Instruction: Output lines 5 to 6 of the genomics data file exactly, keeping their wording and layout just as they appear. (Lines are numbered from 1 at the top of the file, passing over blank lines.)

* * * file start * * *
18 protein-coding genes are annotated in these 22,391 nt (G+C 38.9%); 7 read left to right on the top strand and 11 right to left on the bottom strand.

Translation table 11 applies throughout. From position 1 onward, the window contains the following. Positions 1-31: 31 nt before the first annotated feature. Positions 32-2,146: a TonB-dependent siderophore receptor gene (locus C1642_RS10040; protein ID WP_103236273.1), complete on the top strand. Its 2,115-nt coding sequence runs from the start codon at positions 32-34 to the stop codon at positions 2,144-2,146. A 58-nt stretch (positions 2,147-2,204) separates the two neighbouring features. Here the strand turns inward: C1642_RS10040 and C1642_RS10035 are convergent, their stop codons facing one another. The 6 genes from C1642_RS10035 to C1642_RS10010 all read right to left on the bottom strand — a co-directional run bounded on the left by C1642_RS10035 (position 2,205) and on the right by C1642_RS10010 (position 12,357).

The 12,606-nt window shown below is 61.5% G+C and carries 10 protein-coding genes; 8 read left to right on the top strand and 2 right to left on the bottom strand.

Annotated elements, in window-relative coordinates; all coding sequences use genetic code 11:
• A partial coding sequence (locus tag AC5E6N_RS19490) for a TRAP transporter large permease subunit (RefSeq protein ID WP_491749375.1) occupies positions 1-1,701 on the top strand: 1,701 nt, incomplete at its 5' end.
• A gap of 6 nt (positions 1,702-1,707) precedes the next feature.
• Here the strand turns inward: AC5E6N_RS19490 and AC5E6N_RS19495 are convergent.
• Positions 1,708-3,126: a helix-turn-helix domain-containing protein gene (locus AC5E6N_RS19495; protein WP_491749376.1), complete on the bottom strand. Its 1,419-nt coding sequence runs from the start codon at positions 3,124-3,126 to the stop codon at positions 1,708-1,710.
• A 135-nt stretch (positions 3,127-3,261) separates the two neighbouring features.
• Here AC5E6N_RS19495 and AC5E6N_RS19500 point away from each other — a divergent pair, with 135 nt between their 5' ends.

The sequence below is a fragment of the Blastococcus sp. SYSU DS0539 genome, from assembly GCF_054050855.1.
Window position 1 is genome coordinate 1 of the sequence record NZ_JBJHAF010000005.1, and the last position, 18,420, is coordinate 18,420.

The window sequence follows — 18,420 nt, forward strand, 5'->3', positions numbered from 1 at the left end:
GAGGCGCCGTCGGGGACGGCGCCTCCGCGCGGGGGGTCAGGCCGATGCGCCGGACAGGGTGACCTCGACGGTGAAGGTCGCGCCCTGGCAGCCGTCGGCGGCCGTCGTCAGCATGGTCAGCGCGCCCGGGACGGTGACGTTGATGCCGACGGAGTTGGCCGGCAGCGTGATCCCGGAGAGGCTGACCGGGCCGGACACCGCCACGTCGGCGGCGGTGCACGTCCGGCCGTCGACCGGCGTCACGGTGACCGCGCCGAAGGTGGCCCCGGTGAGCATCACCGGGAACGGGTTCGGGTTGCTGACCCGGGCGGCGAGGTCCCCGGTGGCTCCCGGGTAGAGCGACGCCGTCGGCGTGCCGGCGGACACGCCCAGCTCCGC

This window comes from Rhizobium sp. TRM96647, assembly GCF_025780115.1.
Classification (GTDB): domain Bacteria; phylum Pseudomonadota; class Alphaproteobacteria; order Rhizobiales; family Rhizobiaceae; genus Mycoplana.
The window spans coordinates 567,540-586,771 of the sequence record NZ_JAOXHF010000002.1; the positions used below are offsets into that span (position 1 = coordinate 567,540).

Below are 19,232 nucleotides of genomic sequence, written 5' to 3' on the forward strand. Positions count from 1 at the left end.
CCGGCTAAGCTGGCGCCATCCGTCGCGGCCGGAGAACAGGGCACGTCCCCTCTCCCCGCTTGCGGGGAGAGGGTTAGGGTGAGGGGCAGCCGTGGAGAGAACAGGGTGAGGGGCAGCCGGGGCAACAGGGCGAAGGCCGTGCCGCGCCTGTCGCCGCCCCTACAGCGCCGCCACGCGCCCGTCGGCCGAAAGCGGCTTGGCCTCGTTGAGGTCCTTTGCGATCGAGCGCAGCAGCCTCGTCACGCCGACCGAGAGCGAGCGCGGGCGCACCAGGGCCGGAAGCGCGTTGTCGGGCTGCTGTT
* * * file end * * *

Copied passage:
• A partial coding sequence (locus tag AC5E6N_RS19490) for a TRAP transporter large permease subunit (RefSeq protein ID WP_491749375.1) occupies positions 1-1,701 on the top strand: 1,701 nt, incomplete at its 5' end.
• A gap of 6 nt (positions 1,702-1,707) precedes the next feature.